Help with Grief

Support, sessions & tools

Information about Grief that can help

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We write about the dead to make sense of our losses, to become less haunted, to turn ghosts into words, to transform absence into language. Death is an unparalleled experience, so we look to death narratives, and to the people in our lives who are dying, for some previously unknowable insights, which we hope they will pass on to us in some way.
— Edwidge Dendicott, from The art of Death

 

Grief is one of the most misunderstood natural processes that all human beings experience, and the most overlooked form of growth. Below I answer basic questions, based on a lifetime of experience and research. I am not a psychologist or therapist. I am an artist who enjoys reading about grief, talking about it, and being around people who are in it.

What is grief?

Grief is the normal, natural response to loss. As Queen Elizabeth ll famously said, “Grief is the price we pay for love.” (She was actually quoting a British psychologist named Dr. Colin Murray Parkes.) I would add that the depth of our grief is in direct proportion to the love lost.

 

What are the five stages of grief and are they still relevant?

The five “stages” of grief, as outlined and defined by Elisabeth Kubler-Ross have been criticized and discussed for the five or so decades since she published her seminal work, On Death and Dying. Though her research was with terminally ill patients, denial, anger, bargaining, depression and acceptance became widely used for understanding the symptoms of survivors. They remain a useful framework for talking about grief, but are largely misunderstood by the general public, which has led to much of the criticism. Many others since Kubler-Ross have proposed models of grief, but most derive from her important work. The main thing to understand about the stages is that they are not sequential or mandatory. I think of them as this: What to expect (in any order and often simultaneously) when you are grieving.

Human beings grieve constantly throughout life. The mechanics of the process are the same. You can grieve a lost shoe, a lost opportunity, or a lost pet the same way you grieve a loved one. The depth and duration of the process will vary in proportion to the magnitude of the loss and one’s experience with grief. We know how deeply the loss of a beloved toy can affect a child. As we mature, we learn to cycle through the same aspects of grief in a few minutes, a day, or a few weeks. But when a family member dies, unexpectedly or not, it may take years or the rest of one’s life to feel all those feelings. Multiple losses may result in compounded or unresolved grief.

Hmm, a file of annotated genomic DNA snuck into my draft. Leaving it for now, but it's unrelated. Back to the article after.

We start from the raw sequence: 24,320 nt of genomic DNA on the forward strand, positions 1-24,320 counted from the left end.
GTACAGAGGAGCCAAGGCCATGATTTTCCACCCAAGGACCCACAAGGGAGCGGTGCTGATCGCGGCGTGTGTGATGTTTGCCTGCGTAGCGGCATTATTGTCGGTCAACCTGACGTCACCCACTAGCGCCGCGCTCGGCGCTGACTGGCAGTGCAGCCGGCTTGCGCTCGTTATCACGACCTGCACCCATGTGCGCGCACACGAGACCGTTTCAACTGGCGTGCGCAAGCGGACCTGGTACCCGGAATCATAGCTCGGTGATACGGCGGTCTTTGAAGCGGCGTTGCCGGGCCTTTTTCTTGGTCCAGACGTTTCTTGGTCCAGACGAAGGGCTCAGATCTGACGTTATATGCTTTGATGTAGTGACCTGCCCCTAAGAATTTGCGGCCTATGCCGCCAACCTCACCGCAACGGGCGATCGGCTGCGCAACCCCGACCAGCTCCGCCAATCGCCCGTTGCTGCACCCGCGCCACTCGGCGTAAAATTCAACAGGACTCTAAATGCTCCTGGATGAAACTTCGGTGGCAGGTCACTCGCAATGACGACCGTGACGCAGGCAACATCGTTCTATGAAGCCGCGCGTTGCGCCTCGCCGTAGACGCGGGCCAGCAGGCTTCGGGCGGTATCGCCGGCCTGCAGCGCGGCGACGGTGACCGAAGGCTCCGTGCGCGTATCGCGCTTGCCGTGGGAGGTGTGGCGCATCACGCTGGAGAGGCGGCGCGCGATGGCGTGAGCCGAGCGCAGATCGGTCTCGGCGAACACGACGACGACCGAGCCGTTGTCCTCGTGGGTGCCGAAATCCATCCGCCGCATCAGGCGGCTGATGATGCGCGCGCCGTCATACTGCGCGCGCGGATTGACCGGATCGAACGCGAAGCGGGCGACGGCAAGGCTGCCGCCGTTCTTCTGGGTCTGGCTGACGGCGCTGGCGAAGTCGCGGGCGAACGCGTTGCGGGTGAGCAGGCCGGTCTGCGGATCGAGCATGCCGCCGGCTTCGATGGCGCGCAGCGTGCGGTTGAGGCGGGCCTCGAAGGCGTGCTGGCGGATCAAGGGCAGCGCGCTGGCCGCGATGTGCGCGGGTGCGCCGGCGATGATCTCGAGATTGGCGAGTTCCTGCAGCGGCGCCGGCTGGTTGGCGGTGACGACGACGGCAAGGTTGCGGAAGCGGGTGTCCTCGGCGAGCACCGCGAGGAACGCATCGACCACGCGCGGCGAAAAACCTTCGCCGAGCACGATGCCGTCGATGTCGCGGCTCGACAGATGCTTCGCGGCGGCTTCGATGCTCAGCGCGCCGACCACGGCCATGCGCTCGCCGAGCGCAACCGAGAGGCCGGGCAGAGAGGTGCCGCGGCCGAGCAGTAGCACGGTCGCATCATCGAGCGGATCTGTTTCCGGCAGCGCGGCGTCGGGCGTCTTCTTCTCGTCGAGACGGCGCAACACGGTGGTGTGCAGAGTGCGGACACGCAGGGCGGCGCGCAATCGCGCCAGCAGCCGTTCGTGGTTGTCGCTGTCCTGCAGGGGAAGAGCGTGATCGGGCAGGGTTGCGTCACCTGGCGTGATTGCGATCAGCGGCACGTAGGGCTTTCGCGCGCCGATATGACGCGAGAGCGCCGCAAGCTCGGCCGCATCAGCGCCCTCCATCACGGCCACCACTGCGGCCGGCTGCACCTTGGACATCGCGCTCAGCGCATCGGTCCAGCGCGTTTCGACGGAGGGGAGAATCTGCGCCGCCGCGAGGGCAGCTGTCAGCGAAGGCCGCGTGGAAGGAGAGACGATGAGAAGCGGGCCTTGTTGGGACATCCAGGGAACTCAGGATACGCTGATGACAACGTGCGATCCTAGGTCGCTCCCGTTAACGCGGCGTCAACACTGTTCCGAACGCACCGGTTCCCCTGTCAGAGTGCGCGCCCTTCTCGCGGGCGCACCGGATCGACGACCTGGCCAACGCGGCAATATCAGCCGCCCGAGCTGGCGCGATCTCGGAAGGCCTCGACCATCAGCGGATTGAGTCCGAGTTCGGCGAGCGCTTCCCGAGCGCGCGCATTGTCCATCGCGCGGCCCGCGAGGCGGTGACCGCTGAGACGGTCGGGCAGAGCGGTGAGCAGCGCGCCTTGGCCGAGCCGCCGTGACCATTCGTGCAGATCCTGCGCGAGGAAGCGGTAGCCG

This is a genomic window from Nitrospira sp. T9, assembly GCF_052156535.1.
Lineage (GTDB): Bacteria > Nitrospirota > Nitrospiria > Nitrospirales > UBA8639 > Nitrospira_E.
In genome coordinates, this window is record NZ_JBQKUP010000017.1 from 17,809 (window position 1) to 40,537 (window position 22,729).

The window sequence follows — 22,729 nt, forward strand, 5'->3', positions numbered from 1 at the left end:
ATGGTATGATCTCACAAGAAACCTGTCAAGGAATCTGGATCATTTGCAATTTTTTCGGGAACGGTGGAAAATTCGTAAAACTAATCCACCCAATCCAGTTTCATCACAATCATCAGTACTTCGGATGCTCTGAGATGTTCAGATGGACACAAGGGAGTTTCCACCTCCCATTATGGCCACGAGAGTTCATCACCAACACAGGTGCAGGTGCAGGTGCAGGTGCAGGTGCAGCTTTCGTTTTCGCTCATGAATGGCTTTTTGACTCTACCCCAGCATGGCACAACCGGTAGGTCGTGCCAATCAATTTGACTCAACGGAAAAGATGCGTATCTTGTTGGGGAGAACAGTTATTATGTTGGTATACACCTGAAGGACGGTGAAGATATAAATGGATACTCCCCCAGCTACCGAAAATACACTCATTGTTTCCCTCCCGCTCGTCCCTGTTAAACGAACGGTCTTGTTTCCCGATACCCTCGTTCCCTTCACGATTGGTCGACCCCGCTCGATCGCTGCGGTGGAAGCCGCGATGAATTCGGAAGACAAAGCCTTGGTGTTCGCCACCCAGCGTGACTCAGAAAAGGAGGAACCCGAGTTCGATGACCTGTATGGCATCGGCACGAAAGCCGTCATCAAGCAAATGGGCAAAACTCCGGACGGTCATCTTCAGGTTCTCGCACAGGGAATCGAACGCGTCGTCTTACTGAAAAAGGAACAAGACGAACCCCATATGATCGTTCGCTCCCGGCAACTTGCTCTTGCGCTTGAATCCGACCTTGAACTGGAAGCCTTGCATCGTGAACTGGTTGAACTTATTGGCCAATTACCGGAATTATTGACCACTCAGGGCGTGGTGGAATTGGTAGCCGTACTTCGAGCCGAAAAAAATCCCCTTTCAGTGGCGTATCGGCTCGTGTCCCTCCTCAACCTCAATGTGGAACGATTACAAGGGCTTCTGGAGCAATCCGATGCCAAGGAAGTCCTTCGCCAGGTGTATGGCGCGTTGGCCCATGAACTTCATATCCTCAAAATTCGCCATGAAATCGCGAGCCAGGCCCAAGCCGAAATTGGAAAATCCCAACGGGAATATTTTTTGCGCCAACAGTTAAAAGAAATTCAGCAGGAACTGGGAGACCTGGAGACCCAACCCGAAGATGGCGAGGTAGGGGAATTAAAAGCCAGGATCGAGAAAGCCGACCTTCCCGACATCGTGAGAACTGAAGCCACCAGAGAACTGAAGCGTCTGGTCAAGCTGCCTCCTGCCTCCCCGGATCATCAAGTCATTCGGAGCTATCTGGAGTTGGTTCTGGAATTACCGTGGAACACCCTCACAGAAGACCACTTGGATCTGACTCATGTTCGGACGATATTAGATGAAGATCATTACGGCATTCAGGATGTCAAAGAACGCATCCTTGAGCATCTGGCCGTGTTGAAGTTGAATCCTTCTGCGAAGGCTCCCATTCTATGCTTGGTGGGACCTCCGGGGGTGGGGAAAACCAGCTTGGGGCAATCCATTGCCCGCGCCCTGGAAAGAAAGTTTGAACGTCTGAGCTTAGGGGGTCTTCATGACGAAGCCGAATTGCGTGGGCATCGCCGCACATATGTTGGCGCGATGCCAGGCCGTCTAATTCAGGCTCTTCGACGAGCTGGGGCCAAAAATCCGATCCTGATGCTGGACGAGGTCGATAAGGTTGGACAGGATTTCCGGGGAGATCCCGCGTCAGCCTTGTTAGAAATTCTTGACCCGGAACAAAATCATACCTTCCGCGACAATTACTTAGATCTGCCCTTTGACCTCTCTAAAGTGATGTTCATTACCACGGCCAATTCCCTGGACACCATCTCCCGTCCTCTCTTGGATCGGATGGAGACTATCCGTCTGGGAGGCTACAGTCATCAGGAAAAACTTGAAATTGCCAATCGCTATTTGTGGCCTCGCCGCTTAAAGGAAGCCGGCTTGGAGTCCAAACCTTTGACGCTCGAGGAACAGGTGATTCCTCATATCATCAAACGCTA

What is normal grief? How long should it last?

“Normal” is defined by what society deems normal, and everyone grieves differently. A teenager may want to go right back to school after their parent dies, but a mother may stay in bed for months after losing a child. Both are common responses.

In contemporary American society, grief is barely acknowledged. Most people in the U.S. believe grief should take two days to two weeks. In movies or TV, it’s over in a matter of minutes. The belief that grief is momentary is reflected in the fact that most employers expect the bereaved to come back to work or take unpaid time off. I think most psychologists and therapists would agree that each grief experience is unique and open-ended.

 In other words, there is no timeline for grief. It depends on the loss and it takes as long as it takes.

 

Is it okay to grieve alone?

Yes, but we should not grieve entirely alone. Most people are more comfortable crying by themselves. We often apologize when tears start to flow. When someone cries in front of me, I say, “good,” because it’s good to feel your feelings and express them in the company of others. And it is even more beneficial to cry in the presence of a family member or close friend who understands. We are human. We are built to comfort one another, not to cry alone.    

I advocate public displays of grief because it’s good for society to see crying as a normal activity. We have no objection when a baby cries. Children and adults need to cry too.

What about children?

When I was ten, my father’s sister took her own life. I saw how this upset my parents, though they were careful not to cry in front of me. The quality of their voices and their words let me know they were distressed, but I was not supposed to be. They didn’t cry or say, “we’re sad,” which would have shown me it’s okay to be sad when someone dies. The message was this:When people die we try not to feel sad and we expect you to do the same.

As parents our impulse is to protect children. We try not to upset them. But I am a strong believer in grieving openly with children. I believe in being “grief positive.” This shows kids it’s safe to be sad and allows them to express it without fear, shame or embarrassment.

The first big loss is always the most painful because it’s a new experience. So when I was fourteen and my mother died, there was no way I would just bounce back. My father thought we should spend a month grieving by going away together. This was a good idea except that teenagers do not feel comfortable showing their emotions, which is normal for them. So my siblings and I spent hours crying alone in our bedrooms that month. Later on, I found it comforting to cry with an older sibling and I’m grateful I was able to do that.